The prize will be awarded tomorrow.

New school to open
on Indian reserve

By the A.M. Costa Rica staff  

The Tayni Indigenous Reserve is getting a new school.

July 4 the first secondary school in the area will open.  More than 200 people from the community, along with the British Embassy, volunteers from Raleigh International and area development organizations all coordinated their efforts to build the school.

Raleigh International, a U.K. Based non-profit organization, provides young volunteers to community and environmental development projects in Chile, Costa Rica, Nicaragua, Ghana, Namibia, Sabah-Borneo and Fiji.

The volunteers and workers put in long hours hauling sand from the local river to the build site and lived with local families.  When the work was finished, they had built a small, three-classroom school with a lunch room, bathrooms, and a house for the local teacher.  

The reserve is in southwestern Costa Rica.

Ocean festival starting

By the A.M. Costa Rica staff

“A week for the ocean,” is a free festival put on by the Asociación de Educadores Marinos de Puntarenas (EDUMAR), which will happen Monday through July 1 in Puntarenas and San José.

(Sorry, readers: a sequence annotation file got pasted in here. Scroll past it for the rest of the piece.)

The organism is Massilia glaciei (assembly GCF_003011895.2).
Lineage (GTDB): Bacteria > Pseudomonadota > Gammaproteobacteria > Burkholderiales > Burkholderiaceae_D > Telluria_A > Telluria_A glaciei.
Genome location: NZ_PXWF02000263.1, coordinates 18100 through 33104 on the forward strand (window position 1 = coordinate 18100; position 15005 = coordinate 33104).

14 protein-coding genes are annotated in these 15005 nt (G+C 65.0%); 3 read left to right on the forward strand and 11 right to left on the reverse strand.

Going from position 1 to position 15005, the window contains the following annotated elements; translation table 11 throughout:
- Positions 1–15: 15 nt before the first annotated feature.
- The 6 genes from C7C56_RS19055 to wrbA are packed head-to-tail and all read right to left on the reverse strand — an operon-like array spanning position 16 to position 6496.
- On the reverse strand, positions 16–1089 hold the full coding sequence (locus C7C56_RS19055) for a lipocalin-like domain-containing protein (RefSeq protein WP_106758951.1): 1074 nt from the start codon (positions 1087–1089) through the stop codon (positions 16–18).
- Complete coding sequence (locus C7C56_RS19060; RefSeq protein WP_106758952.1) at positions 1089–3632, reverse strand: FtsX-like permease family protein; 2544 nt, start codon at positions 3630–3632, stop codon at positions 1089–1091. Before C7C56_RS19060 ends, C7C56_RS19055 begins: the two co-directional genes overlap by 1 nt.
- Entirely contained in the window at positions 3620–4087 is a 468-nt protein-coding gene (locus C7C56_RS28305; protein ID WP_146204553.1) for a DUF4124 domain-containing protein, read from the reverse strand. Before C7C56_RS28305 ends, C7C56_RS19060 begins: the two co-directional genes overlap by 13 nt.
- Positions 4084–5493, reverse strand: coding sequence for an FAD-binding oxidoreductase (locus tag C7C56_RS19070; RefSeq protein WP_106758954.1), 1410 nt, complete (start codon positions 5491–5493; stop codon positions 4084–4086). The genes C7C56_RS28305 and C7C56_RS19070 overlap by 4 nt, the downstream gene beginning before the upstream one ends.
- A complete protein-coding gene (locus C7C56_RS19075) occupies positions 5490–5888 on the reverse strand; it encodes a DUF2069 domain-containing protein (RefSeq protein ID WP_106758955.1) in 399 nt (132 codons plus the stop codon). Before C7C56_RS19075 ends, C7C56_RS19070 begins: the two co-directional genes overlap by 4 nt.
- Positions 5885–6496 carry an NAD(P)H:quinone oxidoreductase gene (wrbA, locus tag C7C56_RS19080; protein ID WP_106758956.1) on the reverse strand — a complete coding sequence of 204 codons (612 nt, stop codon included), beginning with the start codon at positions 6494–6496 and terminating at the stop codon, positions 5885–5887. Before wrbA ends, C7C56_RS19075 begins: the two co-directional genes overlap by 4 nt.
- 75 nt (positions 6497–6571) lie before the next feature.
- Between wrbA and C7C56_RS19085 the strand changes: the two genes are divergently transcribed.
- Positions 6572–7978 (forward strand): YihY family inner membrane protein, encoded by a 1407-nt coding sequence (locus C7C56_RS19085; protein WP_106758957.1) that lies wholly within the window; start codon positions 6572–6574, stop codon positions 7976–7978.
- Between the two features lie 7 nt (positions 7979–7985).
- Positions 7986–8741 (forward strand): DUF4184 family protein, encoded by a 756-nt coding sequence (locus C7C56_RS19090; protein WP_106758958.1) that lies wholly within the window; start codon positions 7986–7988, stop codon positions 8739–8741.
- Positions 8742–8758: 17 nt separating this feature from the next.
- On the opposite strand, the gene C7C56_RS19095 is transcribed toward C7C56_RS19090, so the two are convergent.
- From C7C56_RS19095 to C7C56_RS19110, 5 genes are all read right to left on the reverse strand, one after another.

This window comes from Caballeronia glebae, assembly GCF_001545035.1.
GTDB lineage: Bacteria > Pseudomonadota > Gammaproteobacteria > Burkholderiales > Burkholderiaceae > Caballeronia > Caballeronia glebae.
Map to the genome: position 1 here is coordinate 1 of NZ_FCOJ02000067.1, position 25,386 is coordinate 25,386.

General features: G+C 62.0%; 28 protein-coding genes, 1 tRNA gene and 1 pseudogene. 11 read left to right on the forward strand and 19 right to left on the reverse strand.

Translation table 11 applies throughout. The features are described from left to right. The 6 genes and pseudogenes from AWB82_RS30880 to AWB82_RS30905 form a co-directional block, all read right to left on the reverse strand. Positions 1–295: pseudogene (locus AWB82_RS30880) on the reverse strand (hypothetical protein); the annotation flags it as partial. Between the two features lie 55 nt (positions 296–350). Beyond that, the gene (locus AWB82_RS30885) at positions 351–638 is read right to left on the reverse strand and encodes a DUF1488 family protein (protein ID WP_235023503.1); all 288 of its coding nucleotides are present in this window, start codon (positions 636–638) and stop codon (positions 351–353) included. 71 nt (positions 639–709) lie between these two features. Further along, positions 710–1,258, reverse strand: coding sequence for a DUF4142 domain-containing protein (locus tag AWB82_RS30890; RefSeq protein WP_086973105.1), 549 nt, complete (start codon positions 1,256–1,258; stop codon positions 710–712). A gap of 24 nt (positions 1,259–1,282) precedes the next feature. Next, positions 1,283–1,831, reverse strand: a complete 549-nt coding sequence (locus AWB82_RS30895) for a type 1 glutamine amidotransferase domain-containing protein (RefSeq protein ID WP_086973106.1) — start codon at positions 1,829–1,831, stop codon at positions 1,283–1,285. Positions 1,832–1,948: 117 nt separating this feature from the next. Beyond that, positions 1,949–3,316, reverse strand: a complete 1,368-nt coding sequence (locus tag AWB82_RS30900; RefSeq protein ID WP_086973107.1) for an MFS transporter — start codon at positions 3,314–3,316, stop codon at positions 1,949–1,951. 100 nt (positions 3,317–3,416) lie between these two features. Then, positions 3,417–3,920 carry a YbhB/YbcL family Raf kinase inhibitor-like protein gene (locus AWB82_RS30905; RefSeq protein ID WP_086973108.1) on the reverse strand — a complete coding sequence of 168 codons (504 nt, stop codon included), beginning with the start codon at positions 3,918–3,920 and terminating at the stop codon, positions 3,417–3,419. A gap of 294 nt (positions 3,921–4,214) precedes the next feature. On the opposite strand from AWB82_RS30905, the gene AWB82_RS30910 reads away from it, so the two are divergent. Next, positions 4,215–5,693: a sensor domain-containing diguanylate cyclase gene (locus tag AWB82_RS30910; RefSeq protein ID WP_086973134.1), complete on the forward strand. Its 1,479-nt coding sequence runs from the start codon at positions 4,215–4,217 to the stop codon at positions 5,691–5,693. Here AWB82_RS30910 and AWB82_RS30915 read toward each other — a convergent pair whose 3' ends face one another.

This festival is being held to gain approval to create a more marine culture in Costa Rica, and to start reversing the historical processes which have negatively impacted marine resources.  Sponsors include authorities from the health and education sectors, Asociación de Educadores Marinos de Puntarenas and MarViva. 

For more information contact Michelle Soto Méndez of the Asociación Marviva.

Body of snorkeler found

By the A.M. Costa Rica staff

The body of Manuel Paños, 29, a Spanish tourist has been found in the Pacific off Guanacaste. The man vanished Tuesday after going snorkeling at Playa Manzanillo. The man was vacationing there with his wife, said police, who directed an extensive two-day search.

Our readers respond

Retired lawyer laughs
at arbitration scheme

Dear A.M. Costa Rica:

I read with humor the letter to the editor from Gordon Yantzi, one of the whining Villalobos investors who now want the Costa Rican government to take their loss.  While residing in Costa Rica during 2000 to 2003, I heard MANY stories before the disappearance of Mr. Villalobos about how GREAT his investment vehicle was doing.  I had to laugh at that time because it was such an OBVIOUS Ponzi scheme.  My only amazement was that it had existed for so many years. I concluded those guys were the best con men I had ever heard about.  As a retired attorney, I advised EVERY Gringo I met who was invested to get out and take their profits.  But greed kept ALL of them in.